Lamb and her husband first tried to apply in early October when the system went live, but she only received confirmation they had been insured on Feb. 12. That was 129 days after she first applied.
"I once waited three hours and 40 minutes to get through to a manager who cycled the problem back through to his subordinate," Lamb testified about her experience with Nevada Health Link, the state's exchange. "The subordinate's solution was to do another application."
Wait times for call centers on the federal marketplace that is running in 36 states have been much shorter to reach a customer service representative. The average wait time in October was just more than one minute, dropping to 38 seconds in November. It rose to about eight-and-a-half minutes in December, when more people were trying to get coverage for Jan. 1.
The federal call centers have about 14,000 employees.
Maryland's problems have been particularly embarrassing because officials there were quick to support President Barack Obama's health care overhaul.
Gov. Martin O'Malley, a term-limited Democrat who is weighing a White House bid, and Lt. Gov. Anthony Brown, who is running to succeed him, had hoped to make Maryland a national model for health care implementation. Instead, the state has had one of the rockiest rollouts of the 14 states operating their own exchanges, with the call center problems coming on top of constant problems with the online enrollment portal.
For example, some Maryland residents early on were prompted erroneously on the exchange website to seek help by calling a telephone number that led callers to the owner of a pottery shop in Seattle.
The disastrous rollout forced the previous director of the Maryland exchange to resign.
Officials in some states, including Maryland, Nevada and California, have taken steps to address the long wait times.
Nevada has boosted its call center staff from 50 to nearly 250, and wait times reportedly have been reduced significantly. California is adding 350 to 400 more call center employees by the end of March, while Maryland has tripled the number of call center employees from 120 to about 360 at the state's call center in Baltimore, said Carolyn Quattrocki, the interim director of Maryland's health exchange.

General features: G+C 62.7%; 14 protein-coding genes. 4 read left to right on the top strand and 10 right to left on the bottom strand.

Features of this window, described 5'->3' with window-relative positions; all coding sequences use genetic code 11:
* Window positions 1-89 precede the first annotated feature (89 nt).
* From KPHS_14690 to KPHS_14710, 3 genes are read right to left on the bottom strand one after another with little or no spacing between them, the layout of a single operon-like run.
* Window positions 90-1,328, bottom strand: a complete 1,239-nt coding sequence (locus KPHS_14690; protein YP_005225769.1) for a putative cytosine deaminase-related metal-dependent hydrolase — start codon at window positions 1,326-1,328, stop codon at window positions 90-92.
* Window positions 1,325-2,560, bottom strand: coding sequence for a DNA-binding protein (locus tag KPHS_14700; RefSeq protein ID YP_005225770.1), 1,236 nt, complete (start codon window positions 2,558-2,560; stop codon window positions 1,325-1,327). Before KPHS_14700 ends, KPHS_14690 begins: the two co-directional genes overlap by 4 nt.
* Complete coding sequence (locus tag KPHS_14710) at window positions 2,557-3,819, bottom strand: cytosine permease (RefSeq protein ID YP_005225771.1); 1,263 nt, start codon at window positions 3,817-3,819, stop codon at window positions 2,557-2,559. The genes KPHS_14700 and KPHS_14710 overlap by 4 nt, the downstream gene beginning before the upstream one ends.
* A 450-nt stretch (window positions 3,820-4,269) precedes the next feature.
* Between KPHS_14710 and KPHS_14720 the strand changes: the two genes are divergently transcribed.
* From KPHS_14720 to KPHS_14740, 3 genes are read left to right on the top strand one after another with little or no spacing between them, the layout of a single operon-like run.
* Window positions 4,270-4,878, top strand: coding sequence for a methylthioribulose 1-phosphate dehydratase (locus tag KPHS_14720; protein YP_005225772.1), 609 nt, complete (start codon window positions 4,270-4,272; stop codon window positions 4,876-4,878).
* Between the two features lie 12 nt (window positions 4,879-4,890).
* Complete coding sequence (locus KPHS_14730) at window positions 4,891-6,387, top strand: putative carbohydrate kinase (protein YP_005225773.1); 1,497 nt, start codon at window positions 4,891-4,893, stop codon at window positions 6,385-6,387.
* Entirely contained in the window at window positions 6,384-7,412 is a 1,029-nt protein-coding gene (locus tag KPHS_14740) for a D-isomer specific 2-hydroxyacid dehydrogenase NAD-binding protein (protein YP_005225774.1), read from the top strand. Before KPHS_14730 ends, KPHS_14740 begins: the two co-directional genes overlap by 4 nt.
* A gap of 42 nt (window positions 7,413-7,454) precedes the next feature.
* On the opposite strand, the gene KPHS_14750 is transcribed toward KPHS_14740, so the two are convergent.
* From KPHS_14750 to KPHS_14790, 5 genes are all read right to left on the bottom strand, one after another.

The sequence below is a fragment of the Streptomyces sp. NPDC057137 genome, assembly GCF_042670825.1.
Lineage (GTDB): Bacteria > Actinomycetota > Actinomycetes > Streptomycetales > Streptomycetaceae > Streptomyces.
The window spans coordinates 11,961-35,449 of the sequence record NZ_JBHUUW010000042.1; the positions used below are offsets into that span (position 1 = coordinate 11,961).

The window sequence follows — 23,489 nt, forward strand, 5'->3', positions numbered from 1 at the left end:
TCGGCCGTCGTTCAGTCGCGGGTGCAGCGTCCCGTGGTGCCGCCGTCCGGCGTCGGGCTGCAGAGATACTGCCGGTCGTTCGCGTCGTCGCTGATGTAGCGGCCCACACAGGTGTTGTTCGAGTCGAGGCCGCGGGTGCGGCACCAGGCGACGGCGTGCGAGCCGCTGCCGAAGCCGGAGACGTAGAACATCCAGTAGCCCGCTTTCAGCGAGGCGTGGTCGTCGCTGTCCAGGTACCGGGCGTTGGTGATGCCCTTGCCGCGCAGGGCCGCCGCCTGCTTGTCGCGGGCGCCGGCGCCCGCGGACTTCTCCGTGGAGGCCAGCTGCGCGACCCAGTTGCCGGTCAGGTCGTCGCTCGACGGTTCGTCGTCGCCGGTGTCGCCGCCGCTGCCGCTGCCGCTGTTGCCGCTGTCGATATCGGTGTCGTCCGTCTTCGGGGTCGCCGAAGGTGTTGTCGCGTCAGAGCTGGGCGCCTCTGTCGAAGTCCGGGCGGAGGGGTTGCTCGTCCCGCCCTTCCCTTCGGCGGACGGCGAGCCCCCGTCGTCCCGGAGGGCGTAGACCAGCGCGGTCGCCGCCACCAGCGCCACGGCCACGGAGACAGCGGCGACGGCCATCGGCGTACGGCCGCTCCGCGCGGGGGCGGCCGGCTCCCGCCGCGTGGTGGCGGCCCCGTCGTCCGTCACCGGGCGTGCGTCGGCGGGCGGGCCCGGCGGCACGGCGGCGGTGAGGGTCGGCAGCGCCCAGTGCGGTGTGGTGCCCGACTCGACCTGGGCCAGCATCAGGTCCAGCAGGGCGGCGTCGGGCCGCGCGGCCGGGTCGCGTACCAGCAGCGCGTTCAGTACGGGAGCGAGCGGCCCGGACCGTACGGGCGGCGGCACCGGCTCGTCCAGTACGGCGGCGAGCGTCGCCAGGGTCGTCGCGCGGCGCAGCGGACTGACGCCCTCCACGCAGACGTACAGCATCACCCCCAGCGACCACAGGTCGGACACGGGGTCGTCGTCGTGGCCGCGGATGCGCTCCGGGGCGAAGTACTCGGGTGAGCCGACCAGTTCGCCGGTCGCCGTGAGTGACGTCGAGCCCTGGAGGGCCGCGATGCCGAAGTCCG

Quattrocki said she is optimistic the boost in staff at Maryland's call center, expected to cost about $6 million, will be enough to handle the expected increase in activity as the enrollment deadline nears. She said wait times and abandonment rates have gone down since the middle of January.
Covered California also created a dedicated phone line for insurance agents and counselors, increased the number of bilingual staffers and added an online chat feature to help take pressure off the phone lines. Exchange officials there said they were somewhat surprised by consumer behavior that exacerbated the long wait times.
They designed the exchange so people could shop, compare, select a plan and be done with the process in one stop. Instead, they found that people often had questions after visiting the website and wanted to speak to someone by phone. They often called back two or three times before selecting an insurance plan, adding to the volume of calls coming into the service centers.
Still, Covered California Executive Director Peter Lee said the exchange is not making excuses and is working hard to reduce wait times.
"We've heard their concerns," Lee said. "We've stepped up to say we're going to make it right."
Associated Press writers Sandra Chereb in Carson City, Nev.; Patrick Condon in St. Paul, Minn.; Tom Verdin in Sacramento, Calif.; and Donna Blankinship in Seattle contributed to this report.